In the spare room of an old friend’s house in Oakland, I wake up thinking about the poet Arthur Sze in New Mexico and his water ditch. A couple months ago at a reading of his, I listened to him describe the intricate system of canals that connect his property to the local reservoir. He has an allotted time every week when the water is his; accordingly he walks the ridge above his house to lift the water ditch’s gate. In flows the liquid, filling cisterns so he and his wife might bathe, might water their plants, might make tea and wash their dishes. Water is both noun and verb. Something solid and some human motion.
I won’t try to paraphrase the poem Arthur wrote. But know it has none of that, no bathing or making tea. Instead there are magpies, and straight edges, and circular saws. Dandelion stalks, peanut butter, rat shit, and PVC. Basically, every thing that could be in the poem is in the poem. It’s there because of a deliberate act. Arthur woke. He walked toward the water and lifted the gate.
“Was the promise of labor, I mean the regular maintenance of this thing that we depend upon, part of why you bought that house?” I asked Arthur after the reading. I was hoping he would tell me that he chose to be drawn, again and again, to the water’s edge. “It has turned out to be a lot of work,” he said instead, matter-of-fact.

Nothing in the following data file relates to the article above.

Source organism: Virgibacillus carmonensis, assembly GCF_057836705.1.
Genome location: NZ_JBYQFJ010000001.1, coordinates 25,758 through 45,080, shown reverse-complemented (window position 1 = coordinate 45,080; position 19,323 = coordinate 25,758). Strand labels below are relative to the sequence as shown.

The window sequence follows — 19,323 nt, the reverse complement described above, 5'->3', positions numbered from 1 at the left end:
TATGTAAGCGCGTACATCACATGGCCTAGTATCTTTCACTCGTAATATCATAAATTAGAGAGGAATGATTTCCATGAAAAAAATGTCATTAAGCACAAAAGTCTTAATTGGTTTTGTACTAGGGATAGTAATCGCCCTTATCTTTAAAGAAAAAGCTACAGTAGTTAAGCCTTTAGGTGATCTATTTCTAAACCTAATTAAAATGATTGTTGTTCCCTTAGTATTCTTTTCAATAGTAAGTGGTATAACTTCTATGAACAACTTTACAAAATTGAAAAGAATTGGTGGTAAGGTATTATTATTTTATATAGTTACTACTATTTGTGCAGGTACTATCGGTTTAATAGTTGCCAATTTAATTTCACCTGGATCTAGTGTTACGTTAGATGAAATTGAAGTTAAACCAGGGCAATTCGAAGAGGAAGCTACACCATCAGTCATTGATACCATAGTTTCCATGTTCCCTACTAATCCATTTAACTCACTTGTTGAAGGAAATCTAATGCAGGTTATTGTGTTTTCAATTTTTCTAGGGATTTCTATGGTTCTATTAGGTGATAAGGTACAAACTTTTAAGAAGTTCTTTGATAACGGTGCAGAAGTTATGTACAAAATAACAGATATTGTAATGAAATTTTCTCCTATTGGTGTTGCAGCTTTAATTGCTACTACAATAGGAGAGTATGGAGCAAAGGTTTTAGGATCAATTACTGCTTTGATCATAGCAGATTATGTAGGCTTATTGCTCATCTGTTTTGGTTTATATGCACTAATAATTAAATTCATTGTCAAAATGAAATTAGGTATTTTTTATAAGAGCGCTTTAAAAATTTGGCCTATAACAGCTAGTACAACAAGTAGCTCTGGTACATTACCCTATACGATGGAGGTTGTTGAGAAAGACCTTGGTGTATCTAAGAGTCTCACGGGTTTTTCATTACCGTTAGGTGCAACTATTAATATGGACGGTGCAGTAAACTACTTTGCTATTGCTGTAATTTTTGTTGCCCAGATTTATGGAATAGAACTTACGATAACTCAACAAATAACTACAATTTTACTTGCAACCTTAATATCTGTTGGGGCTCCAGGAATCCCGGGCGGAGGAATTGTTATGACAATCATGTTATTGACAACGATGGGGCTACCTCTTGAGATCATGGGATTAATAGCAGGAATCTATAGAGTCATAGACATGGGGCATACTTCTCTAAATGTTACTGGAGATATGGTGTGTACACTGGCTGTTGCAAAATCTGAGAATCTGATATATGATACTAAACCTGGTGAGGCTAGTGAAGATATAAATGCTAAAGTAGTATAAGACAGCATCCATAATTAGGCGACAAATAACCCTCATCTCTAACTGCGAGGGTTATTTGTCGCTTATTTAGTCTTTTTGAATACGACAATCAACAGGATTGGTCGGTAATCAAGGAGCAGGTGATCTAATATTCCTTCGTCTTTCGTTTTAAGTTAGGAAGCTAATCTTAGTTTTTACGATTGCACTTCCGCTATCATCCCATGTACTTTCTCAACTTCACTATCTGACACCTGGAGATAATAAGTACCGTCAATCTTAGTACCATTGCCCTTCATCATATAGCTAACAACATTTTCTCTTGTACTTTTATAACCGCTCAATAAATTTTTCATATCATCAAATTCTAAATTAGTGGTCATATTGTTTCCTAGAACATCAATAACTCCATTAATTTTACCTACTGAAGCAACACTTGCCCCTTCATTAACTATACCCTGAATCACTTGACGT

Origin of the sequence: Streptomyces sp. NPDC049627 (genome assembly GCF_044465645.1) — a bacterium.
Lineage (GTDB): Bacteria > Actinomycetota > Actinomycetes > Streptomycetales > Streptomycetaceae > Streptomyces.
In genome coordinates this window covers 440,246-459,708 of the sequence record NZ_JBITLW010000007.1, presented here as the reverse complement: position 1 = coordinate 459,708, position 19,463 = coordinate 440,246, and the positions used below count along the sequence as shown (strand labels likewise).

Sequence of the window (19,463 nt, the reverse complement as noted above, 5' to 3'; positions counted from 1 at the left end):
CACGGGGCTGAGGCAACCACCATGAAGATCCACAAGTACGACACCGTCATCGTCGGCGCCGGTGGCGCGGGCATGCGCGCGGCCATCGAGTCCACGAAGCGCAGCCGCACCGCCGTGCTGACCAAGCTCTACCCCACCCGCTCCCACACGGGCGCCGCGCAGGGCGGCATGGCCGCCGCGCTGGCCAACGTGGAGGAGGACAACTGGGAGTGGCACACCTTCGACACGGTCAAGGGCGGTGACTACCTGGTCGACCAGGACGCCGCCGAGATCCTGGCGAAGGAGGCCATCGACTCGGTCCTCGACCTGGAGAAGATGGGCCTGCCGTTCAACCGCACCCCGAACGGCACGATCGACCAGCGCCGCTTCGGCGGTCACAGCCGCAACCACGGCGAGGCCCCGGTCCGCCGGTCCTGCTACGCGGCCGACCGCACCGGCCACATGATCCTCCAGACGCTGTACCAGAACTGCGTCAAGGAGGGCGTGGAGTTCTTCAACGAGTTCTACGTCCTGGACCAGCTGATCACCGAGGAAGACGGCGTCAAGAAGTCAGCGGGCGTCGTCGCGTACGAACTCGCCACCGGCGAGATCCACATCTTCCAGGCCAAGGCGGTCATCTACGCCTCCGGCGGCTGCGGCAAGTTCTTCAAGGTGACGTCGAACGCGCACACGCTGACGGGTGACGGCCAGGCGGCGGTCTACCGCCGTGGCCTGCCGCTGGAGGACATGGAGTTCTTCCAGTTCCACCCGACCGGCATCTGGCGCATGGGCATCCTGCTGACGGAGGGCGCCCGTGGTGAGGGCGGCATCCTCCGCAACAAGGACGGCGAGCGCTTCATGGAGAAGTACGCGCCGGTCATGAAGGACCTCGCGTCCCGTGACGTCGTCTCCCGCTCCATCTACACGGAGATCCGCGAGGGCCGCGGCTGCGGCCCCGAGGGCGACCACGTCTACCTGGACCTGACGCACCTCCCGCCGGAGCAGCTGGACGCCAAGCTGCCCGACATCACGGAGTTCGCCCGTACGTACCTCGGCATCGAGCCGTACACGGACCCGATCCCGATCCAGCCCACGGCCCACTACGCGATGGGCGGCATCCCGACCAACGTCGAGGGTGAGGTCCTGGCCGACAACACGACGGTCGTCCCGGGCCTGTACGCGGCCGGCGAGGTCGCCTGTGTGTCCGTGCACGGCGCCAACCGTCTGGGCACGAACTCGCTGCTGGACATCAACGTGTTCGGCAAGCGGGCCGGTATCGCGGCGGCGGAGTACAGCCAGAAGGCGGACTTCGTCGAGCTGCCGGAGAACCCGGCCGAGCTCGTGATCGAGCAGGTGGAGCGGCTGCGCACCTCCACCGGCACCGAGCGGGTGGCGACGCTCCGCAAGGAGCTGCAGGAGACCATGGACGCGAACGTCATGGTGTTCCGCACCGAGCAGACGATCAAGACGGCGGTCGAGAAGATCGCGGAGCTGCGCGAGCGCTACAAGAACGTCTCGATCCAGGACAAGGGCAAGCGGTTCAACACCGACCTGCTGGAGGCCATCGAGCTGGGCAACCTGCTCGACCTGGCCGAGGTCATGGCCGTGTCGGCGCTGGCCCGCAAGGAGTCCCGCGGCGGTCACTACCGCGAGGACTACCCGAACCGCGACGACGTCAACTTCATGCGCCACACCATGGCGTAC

After the event at the science museum and after the walk in the botanical gardens and after the food shopping at Berkeley Bowl, I drive north to Point Reyes and hike to Coast Camp.
In this exact cove, just south of Limantour Beach, there sits a decomposing blue whale, the largest mammal on Earth. I encounter the baleen first. Jet black and so shiny it seems it could be plastic. When I see it I think: insides of an air conditioner. But then I draw closer, reach out to touch what is there. The pliant pieces, each ending in a flutter of hairy strips that bend but will not be separated from the rest.
Just down the beach there is a little something left, some vague body, syrupy yellow. Soft slag heap. I suppose this is the part that smells. I have not been brave enough to scan the mass in search of the animal’s eye. But I did touch a giant vertebra picked bare and said out loud, “You were a beautiful whale.”